$ cat uptime
6155.48 6055.91
$ cat loadavg
0.00 0.00 0.00 1/24 4258
$ cat cpuinfo
system type             : RTL8881a
processor               : 0
cpu model               : 56322
BogoMIPS                : 519.37
hardware watchpoint     : no
tlb_entries             : 64
mips16 implemented      : yes
$ cat meminfo
MemTotal:          53724 kB
MemFree:           36248 kB
Buffers:            1760 kB
Cached:             6092 kB
SwapCached:            0 kB
Active:             4036 kB
Inactive:           5300 kB
Active(anon):       1484 kB
Inactive(anon):        0 kB
Active(file):       2552 kB
Inactive(file):     5300 kB
SwapTotal:             0 kB
SwapFree:              0 kB
Dirty:                 0 kB
Writeback:             0 kB
AnonPages:          1496 kB
Mapped:             1580 kB
Slab:               7468 kB
SReclaimable:        440 kB
SUnreclaim:         7028 kB
PageTables:          192 kB
NFS_Unstable:          0 kB
Bounce:                0 kB
WritebackTmp:          0 kB
CommitLimit:       26860 kB
Committed_AS:       3732 kB
VmallocTotal:    1048404 kB
VmallocUsed:         328 kB
VmallocChunk:    1045688 kB

We have placed the contents of /bin, /sbin, /usr/bin, and /usr/sbin below.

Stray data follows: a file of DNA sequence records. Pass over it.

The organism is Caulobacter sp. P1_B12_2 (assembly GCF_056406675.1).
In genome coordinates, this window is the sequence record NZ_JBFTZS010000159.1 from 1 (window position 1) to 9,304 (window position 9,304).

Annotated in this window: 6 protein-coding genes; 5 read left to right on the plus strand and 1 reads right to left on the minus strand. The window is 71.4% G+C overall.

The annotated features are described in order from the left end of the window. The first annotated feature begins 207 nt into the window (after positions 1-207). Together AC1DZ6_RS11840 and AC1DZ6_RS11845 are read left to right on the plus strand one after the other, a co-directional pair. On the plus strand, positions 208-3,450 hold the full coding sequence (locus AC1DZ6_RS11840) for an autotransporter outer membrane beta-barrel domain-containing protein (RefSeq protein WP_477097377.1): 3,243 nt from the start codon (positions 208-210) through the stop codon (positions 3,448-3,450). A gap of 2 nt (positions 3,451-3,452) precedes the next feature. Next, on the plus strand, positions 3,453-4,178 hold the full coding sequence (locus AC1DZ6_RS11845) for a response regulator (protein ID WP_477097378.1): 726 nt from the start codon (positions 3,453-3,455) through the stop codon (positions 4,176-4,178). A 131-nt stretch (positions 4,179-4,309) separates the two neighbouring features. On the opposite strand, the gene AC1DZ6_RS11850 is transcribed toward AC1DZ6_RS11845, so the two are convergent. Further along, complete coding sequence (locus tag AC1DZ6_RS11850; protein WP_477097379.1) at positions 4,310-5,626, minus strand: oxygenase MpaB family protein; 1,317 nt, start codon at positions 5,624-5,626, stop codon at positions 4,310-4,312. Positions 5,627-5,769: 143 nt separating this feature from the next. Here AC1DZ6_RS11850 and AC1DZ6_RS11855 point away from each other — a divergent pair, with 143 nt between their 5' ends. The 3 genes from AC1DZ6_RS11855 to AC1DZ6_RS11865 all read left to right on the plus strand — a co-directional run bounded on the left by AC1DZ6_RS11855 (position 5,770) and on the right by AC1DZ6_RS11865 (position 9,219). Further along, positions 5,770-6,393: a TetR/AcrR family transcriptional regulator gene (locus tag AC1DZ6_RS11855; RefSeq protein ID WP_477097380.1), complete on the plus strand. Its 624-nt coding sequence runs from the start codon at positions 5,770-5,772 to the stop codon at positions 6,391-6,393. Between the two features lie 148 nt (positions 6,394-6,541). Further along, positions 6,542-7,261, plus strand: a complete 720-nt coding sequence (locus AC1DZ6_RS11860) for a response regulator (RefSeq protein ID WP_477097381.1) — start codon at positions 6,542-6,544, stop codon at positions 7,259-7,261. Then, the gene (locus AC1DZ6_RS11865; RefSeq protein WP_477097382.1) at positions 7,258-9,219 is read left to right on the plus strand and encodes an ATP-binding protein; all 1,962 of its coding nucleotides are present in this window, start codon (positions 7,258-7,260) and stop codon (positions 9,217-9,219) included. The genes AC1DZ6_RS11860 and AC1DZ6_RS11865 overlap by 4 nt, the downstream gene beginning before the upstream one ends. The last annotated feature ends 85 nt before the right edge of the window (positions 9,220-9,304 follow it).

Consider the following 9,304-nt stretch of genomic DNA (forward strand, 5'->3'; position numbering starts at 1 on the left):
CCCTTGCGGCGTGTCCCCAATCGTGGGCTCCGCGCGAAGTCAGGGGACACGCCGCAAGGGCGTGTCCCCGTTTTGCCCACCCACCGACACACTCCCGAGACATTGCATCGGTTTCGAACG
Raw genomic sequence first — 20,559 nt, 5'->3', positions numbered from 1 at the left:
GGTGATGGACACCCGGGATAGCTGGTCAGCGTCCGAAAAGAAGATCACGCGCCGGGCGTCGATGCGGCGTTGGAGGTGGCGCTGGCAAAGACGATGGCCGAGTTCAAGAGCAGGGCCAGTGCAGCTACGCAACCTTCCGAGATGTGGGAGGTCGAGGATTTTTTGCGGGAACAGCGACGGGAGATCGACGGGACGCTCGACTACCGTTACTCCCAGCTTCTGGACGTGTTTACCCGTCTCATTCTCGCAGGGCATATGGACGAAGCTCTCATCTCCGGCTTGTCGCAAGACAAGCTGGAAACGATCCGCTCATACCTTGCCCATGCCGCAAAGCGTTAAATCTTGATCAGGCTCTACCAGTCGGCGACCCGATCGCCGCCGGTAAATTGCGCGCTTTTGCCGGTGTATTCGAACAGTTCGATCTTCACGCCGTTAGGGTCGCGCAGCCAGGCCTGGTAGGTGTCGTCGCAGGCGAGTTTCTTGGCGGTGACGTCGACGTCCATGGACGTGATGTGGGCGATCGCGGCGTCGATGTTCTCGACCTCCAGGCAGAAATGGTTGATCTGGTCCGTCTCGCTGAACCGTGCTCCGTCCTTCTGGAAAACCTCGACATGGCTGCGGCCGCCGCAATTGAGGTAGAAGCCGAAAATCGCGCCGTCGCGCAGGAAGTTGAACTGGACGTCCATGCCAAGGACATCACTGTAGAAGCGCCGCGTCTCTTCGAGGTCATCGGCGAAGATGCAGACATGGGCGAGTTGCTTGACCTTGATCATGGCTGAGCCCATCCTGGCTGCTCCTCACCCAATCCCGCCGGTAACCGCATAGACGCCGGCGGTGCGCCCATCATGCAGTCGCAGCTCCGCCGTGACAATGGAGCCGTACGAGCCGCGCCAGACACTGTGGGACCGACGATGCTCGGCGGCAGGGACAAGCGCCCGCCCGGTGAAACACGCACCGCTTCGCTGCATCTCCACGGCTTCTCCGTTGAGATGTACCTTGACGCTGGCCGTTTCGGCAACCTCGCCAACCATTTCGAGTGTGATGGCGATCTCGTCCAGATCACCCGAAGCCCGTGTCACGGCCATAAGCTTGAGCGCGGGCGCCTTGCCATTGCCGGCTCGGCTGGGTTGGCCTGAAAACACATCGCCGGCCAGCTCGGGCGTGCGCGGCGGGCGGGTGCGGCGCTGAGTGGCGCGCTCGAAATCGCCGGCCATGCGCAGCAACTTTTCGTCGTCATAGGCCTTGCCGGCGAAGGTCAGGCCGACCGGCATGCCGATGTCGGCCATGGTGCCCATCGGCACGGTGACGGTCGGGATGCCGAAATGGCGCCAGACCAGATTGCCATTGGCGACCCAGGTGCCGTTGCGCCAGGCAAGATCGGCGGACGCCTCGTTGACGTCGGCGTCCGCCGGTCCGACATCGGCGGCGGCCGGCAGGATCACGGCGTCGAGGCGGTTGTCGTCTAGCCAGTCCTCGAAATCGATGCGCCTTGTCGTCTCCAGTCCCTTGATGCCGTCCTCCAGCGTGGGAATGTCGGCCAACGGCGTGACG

$ ls
webs     usr      sys      root     opt      lib64    lib      etc      bin
var      tmp      sbin     proc     mnt      lib32    home     dev      VERSION
$ ls /bin
zcat            sleep           pppd            ln              igmpx           dd
wscd            sh              ping            l2tpd           iapp            date
urlfilterd      rm              nice            kill            gzip            cp
umount          resident_cli    mount           iwpriv          gunzip          chat
uboot.img       resident        modprobe        iwlist          grep            cat
true            ps              mkdir           iwcontrol       false           busybox